Our modern browsers are much better than their ancestors at protecting us from vulnerabilities and online dangers. It’s rare nowadays ending up with an unusable PC after visiting a webpage. Still, there is room for improvement, especially regarding privacy. The following add-ons for the Firefox browser can help with that. Let’s see how you can protect your online privacy with these Firefox addons.
DuckDuckGo Privacy Essentials is a browser extension created by the same people behind DuckDuckGo. It can:
- Automatically block third-party trackers that attach to your browser when you visit a site to track your moves afterward.
- Force sites to use HTTPS connections when available.
- Show you a Privacy Grade for each site you visit.
While none of those are revolutionary features, it’s a mind-numbingly simple solution for everyone who wants the equivalent of a “Privacy: ON” switch in their browser.
That’s why NoScript is one of the extensions worth adding to your browser since it allows you to enable the support for such scripts on or off selectively.
Do note that its use can be somewhat annoying since it’s overzealous. It also blocks stuff you’d like, rendering some of your favorite sites unrecognizable until you whitelist them. Still, that’s a small price to pay for your privacy, and the problem will almost disappear the more you use it.
Lighter on resources and more efficient than many alternatives, uBlock Origin can help you eliminate all the unwanted fluff from the webpages you visit.
As its very description states, it’s not an “ad blocker” but “a wide-spectrum content blocker.” This means that apart from making ads and tracking code disappear, it also allows you to selectively remove page elements or other content you don’t like.
Another great anti-tracking extension, Privacy Badger works differently compared to most of its contemporaries. Instead of relying on predefined lists of “good” and “bad” sites, it’s trying to discover trackers based on their behavior.
Privacy Badger is easy to use. When a site doesn’t display as it should, you start turning on the stuff it blocked, one by one.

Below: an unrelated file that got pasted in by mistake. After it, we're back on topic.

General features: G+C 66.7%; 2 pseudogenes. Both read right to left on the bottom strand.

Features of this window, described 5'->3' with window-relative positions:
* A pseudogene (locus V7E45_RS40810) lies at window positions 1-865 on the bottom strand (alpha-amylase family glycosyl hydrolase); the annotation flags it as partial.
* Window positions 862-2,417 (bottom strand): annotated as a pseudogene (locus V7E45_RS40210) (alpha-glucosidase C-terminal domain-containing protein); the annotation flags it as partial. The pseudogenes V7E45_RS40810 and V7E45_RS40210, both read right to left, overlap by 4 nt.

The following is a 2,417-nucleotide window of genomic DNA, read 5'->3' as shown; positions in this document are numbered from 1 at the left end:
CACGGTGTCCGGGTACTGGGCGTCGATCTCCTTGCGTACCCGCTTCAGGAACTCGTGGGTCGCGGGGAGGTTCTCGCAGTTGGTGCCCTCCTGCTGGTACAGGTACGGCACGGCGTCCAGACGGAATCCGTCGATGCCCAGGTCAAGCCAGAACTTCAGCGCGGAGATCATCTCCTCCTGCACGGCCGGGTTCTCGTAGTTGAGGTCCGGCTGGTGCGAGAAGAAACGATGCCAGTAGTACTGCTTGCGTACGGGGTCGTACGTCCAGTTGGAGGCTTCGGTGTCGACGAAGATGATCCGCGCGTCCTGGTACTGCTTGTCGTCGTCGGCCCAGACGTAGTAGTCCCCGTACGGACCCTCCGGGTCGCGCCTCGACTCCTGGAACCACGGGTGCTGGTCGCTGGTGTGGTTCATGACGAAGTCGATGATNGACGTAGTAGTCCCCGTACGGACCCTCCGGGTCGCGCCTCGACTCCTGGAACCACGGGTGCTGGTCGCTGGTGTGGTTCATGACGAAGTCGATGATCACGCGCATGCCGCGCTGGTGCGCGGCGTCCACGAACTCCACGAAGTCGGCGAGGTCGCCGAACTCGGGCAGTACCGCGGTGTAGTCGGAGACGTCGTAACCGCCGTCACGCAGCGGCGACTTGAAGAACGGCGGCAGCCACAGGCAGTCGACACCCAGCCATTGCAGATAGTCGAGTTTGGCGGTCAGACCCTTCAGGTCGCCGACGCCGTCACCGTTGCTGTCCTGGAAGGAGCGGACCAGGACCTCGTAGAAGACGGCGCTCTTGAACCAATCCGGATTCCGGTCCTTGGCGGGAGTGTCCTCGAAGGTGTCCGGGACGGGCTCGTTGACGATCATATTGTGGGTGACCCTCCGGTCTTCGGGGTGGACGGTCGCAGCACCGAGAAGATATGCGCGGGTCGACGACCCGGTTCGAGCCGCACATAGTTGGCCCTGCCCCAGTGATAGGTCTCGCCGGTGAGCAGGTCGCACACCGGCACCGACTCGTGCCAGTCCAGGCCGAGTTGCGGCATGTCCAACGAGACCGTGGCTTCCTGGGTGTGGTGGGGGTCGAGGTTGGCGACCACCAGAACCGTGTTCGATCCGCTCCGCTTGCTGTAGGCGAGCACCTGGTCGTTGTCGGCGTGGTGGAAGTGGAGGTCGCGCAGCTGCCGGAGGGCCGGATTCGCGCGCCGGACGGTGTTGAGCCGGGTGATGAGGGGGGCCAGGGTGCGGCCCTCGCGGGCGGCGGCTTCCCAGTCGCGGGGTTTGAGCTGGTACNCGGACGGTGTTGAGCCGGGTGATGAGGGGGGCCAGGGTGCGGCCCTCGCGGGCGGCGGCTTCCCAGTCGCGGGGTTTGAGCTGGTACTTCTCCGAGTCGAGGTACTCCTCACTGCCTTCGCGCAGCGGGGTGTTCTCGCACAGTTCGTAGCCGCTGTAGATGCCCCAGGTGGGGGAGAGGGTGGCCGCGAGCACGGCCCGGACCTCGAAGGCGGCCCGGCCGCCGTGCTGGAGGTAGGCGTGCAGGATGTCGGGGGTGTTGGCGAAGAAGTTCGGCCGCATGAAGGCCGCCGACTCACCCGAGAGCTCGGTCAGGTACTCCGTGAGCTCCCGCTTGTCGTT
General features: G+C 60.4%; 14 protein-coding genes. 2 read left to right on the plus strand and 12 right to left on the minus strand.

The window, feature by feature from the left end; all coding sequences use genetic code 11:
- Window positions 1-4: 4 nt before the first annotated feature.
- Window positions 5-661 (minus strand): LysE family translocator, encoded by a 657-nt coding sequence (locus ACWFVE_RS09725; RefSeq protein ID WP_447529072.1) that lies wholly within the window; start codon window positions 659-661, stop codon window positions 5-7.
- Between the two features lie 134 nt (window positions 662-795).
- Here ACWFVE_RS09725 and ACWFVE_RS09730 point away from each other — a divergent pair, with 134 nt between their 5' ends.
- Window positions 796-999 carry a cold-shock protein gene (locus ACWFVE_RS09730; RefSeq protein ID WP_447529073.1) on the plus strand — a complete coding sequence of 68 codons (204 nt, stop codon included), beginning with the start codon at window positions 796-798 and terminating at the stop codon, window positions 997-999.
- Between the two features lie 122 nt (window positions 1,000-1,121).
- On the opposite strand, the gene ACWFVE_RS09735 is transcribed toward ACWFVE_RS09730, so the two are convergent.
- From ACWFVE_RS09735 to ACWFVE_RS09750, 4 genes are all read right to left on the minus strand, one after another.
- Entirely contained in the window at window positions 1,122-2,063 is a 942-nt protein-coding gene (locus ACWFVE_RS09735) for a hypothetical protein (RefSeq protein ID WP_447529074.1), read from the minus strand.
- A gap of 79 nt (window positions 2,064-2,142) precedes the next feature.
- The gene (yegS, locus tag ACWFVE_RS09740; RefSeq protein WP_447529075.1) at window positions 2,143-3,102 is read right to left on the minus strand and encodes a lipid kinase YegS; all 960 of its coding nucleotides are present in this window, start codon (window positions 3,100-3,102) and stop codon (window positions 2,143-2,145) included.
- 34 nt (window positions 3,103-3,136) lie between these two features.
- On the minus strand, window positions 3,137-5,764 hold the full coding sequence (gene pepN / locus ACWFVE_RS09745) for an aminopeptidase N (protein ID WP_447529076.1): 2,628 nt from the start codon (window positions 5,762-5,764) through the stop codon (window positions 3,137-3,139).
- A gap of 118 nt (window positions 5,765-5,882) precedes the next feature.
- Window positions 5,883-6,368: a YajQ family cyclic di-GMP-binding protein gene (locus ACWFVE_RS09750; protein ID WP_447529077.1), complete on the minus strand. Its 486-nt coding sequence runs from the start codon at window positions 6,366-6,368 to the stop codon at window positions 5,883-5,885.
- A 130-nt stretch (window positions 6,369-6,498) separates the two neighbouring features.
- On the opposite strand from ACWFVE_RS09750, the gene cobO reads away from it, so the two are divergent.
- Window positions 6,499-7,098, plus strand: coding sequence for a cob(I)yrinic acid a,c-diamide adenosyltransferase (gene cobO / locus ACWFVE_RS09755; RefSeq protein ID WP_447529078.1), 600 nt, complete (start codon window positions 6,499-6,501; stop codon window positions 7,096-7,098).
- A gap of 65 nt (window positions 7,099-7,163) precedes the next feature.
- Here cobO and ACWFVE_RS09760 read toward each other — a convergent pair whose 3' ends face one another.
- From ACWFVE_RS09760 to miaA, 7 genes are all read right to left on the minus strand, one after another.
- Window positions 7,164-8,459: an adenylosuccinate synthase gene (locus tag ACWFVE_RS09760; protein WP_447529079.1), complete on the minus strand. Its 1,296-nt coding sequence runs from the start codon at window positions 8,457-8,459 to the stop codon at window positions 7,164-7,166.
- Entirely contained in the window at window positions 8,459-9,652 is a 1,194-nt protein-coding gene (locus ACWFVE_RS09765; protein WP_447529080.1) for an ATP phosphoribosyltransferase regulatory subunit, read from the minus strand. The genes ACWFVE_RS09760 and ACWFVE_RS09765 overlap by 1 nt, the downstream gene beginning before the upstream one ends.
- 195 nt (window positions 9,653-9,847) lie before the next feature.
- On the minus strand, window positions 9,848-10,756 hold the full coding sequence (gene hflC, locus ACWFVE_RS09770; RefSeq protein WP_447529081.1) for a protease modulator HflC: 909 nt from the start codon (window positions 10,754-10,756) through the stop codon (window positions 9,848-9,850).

When you find what you need for the site to display correctly, you turn back everything else off again.
Theoretically, you can block that type of content, too, but the sites that rely on it would look broken. Since there is no way to solve this problem, DecentralEyes found a way to sidestep it: clone the needed content.
By providing local copies of the content, your browser doesn’t need to seek it elsewhere, so it won’t ping the Googles, Microsofts, and Baidu’s of our world whenever you visit something like a web app that relies on jQuery.
Apart from using third-party extensions, you should also take a look into Firefox’s own security options to protect your online privacy. Click the hamburger button on the top right of the browser, choose Preferences, and pay a visit to the following:
Choose Home from the menu on the left, then disable anything Pocket-related, as well as Snippets. This way, Firefox won’t try to force-feed you their content.
In the Search category of options, disable all Search Suggestions to avoid sending everything you type in the address bar to the browser’s active search engine.
Move to the Privacy & Security grou, and set your Tracking Protection to “Strict.” By choosing Custom instead, you have more control of what your browser will block, but we won’t get into more details about it since that’s a whole tutorial on its own.
Set the “Do Not Track” option to Always, and further down, at the Address Bar, disable “Search engines” to avoid sending your keystrokes to the active search engine.
If you don’t care about helping Mozilla improve Firefox (by sharing with them how you use it), disable everything under “Firefox Data Collection and Use.”
Ensure everything under Security is enabled, and feel free to check out the rest of the options on this page. Those allow you to check (and clear) stored cookies, grant and revoke permissions to access your location, camera, and microphone, or force the use of HTTPS in all the windows.
It’s a useful feature, and Mozilla hasn’t given us a reason not to trust it. Still, if you’re paranoid about your security, you shouldn’t use Firefox’s built-in Sync feature. Alternatively, you can choose to synchronize your Add-ons and preferences, but skip Bookmarks, History, Open Tabs, and Credit cards.